By Dr Audrey Tang, below, a chartered psychologist, mental health broadcaster and author of The Leader’s Guide to Wellbeing
Productivity (and profit) depends on performance, and performance can be greatly enhanced when the leader has a high level of emotional intelligence. This enables them to better understand and manage, motivate, appreciate, support, signpost, direct, train, coach, mentor or role model consistently to their teams. But, for leaders, when you have to navigate the challenges of life’s roller coaster not just for yourself, but your organisation, and with your teams and customers or clients – it can become exhausting. Unfortunately, a misplaced outburst, however unintentional, can do damage that can be difficult to recover from.
Practically, Emotional Intelligence may be defined as:
- Ability to recognise emotions responding appropriately in our personal conduct as well as interactions with others
- Ability to express and manage our feelings in an effective manner
- Ability to handle interactive relationships effectively – even if we need to express something different to how we feel inside (and ways to recharge from that demand)
And, like any skill, emotional intelligence can be enhanced with practice.
There are three times where it is best applied or practised:
i) At the point of crisis
There is no point telling yourself in the midst of a cortisol rush to ‘calm down’…instead try to engage your cognitive brain:
Ask yourself “Is there another way I can interpret this?” or “Is there another thing they may have meant”: By being aware that communications are only ever as effective as how they are received, we remain mindful that we might be projecting our own feelings onto a situation, rather than understanding it as it really is. This can stop us taking things too personally, and gives us self awareness which we can then choose to change next time (or not!)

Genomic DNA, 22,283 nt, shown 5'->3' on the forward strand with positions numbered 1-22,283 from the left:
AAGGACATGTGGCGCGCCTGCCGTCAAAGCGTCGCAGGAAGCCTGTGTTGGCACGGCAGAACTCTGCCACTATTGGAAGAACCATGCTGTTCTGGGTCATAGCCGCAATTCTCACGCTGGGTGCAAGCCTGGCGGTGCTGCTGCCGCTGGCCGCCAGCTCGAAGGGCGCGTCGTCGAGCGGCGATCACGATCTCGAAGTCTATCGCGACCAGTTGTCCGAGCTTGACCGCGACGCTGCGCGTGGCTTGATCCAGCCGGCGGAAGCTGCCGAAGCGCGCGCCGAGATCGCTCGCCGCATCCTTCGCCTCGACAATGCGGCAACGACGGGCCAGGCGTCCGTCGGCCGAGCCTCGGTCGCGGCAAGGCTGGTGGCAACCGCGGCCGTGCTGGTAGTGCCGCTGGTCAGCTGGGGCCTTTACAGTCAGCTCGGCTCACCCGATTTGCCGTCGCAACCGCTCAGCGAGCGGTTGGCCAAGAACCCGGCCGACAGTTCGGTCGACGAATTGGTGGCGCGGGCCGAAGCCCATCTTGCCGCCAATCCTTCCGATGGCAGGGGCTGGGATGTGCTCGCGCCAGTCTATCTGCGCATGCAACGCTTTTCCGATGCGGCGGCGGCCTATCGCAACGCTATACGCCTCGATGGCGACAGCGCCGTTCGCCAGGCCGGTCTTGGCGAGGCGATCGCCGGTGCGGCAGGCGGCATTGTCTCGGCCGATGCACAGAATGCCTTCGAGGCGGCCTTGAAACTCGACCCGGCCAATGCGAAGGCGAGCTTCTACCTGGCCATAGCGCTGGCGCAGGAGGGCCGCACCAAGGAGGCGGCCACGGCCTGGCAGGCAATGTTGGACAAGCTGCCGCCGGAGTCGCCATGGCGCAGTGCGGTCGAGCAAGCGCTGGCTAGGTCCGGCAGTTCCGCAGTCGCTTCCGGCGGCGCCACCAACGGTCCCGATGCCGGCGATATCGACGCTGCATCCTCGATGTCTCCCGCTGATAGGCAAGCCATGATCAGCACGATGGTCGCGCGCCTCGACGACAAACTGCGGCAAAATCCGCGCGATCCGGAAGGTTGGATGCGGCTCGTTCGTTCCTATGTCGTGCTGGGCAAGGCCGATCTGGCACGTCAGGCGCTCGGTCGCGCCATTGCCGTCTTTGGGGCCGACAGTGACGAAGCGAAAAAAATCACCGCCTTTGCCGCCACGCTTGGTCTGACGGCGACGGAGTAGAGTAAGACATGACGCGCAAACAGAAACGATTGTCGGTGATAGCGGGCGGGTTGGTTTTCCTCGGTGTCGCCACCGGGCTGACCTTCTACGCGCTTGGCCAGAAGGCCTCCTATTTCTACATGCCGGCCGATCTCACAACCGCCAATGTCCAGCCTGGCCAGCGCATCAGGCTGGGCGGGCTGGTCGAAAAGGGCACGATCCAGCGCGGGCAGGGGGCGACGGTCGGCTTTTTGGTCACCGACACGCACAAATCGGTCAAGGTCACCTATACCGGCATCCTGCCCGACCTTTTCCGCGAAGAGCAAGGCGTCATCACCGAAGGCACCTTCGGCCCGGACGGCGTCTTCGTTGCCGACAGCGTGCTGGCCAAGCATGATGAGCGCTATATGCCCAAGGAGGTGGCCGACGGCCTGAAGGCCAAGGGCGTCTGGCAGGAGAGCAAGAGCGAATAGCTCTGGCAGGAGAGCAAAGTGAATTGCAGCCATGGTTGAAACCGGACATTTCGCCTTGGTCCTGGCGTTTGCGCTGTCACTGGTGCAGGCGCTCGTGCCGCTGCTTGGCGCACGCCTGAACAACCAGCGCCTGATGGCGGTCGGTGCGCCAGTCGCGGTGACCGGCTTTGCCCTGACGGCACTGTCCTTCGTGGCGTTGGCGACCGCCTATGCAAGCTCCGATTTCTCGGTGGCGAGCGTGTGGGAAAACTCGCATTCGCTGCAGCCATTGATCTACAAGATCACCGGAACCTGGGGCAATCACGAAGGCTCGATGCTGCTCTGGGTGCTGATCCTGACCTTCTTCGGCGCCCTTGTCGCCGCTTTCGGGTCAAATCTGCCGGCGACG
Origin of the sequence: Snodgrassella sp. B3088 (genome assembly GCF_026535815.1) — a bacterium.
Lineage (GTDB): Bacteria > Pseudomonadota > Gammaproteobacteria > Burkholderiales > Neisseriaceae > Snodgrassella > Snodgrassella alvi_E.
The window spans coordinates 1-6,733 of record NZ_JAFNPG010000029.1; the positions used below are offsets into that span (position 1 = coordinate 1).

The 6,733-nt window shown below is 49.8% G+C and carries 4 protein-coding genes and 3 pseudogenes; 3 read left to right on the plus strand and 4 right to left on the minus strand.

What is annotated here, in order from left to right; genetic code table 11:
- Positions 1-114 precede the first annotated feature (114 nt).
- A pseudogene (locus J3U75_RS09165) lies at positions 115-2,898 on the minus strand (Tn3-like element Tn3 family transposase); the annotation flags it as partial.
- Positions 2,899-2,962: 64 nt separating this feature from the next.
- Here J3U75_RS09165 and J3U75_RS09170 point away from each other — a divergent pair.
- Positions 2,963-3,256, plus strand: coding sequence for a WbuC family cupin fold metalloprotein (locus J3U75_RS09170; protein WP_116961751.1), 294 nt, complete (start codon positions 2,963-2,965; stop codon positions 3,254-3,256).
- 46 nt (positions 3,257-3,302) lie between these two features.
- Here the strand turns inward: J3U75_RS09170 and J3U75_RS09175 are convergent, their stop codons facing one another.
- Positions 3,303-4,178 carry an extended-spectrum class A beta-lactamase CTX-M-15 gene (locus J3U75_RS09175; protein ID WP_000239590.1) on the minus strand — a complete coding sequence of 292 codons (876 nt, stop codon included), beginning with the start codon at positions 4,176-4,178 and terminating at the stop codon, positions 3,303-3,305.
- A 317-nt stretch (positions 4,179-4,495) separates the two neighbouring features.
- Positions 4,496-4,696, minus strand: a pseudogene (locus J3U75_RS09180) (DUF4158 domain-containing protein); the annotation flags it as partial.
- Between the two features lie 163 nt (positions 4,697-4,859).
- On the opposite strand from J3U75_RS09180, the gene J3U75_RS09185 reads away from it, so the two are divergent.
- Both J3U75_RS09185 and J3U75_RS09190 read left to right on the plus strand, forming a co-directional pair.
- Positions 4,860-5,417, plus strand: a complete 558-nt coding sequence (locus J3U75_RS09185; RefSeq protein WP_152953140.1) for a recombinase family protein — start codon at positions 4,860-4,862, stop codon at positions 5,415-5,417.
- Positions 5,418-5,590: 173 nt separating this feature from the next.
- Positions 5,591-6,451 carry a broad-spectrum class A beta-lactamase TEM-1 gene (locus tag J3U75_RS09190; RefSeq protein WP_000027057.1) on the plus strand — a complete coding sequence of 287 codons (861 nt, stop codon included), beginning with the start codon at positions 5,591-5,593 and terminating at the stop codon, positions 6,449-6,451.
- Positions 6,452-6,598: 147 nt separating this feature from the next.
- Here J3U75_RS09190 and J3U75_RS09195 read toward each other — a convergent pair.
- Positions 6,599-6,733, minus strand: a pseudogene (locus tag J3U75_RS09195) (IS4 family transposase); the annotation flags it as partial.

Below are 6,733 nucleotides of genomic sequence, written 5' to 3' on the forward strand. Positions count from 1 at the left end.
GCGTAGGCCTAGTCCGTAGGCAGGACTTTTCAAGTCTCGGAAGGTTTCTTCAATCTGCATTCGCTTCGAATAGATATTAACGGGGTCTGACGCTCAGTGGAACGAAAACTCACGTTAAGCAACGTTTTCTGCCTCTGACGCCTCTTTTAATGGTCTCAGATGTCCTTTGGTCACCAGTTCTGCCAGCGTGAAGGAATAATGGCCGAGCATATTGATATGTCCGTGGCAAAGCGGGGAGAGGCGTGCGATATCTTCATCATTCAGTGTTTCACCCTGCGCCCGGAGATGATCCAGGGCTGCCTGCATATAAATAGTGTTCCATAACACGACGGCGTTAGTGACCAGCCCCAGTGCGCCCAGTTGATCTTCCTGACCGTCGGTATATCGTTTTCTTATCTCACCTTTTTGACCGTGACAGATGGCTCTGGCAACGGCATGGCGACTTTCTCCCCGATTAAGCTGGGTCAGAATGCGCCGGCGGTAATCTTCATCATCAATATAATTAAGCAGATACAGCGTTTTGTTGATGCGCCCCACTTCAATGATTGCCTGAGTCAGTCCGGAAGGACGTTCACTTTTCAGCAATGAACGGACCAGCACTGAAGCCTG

Active Listening: Rather than listening in order to reply (ie. thinking about what you are going to say), or to defend or argue, engage with what you hear; ask questions about what they have said or paraphrase back your understanding to them which enables you to check that you have understood their meaning. When someone feels heard, it builds connection and can go a long way to diffusing a situation.
ii) For resolution: Focus on fact over emotion
Unfortunately while something may not be your fault, it might have ended up your problem to deal with.
Focus on facts and evidence for resolution rather than ‘he said/she said/they said’:
- State the situation as factually as possible (using evidence as appropriate)
- Set out or ask for the resolution being hoped for, and listen to see if negotiation is needed, knowing which procedures are open to you
- If resolution is beyond your limits, bring in someone who can help (just remember to explain the situation to them, so as not to cause further problems in having a disgruntled person repeat themselves!)
- Outline the next steps – giving those involved that sense of control can help restore emotional balance.
iii) Emotional work outside the points of crisis
Because our brains are ultimately designed to survive, we tend to seek, process and experience more negativity than positivity. However, the more we can experience positive situations, the better our positive affect, so:
Spend time with those who make you feel loved. You may ask the question – am I smiling because others make me happy, or is it because I don’t want them to be sad…but either way, at least you are smiling. Longitudinal studies on happiness and work in the field of Positive Psychology cite healthy relationships as a key determinant of life satisfaction and longer life.
Engage in Adventure and curiosity – part of being alert for threat is alertness to difference – but difference is often felt more positively, and so going a different route home, or looking at something from a different angle…simply looking up when you’re out for a walk can also give our emotional brain a boost.
The workplace has the potential to provide a number of health benefits including greater efficiency (Russell, 2003), more effective interpersonal interactions and taking of opportunities (Staw & Barsade,1993), greater motivation (Isen & Baron, 1991), and even greater cognitive flexibility (resulting in better problem solving and creativity) (Clore et al,1994). However, this virtuous cycle can easily become a vicious one when people feel ignored, underappreciated, misunderstood or any number of negative emotions resulting in problems with recruitment, retention and impacting overall sustainability.
As Aristotle said: “Anyone can become angry – that is easy…to be angry with the right person to the right degree, at the right time, for the right purpose and in the right way – that is not easy.” … but we can learn.
Audrey Tang is a chartered psychologist, mental health broadcaster and author of The Leader’s Guide to Wellbeing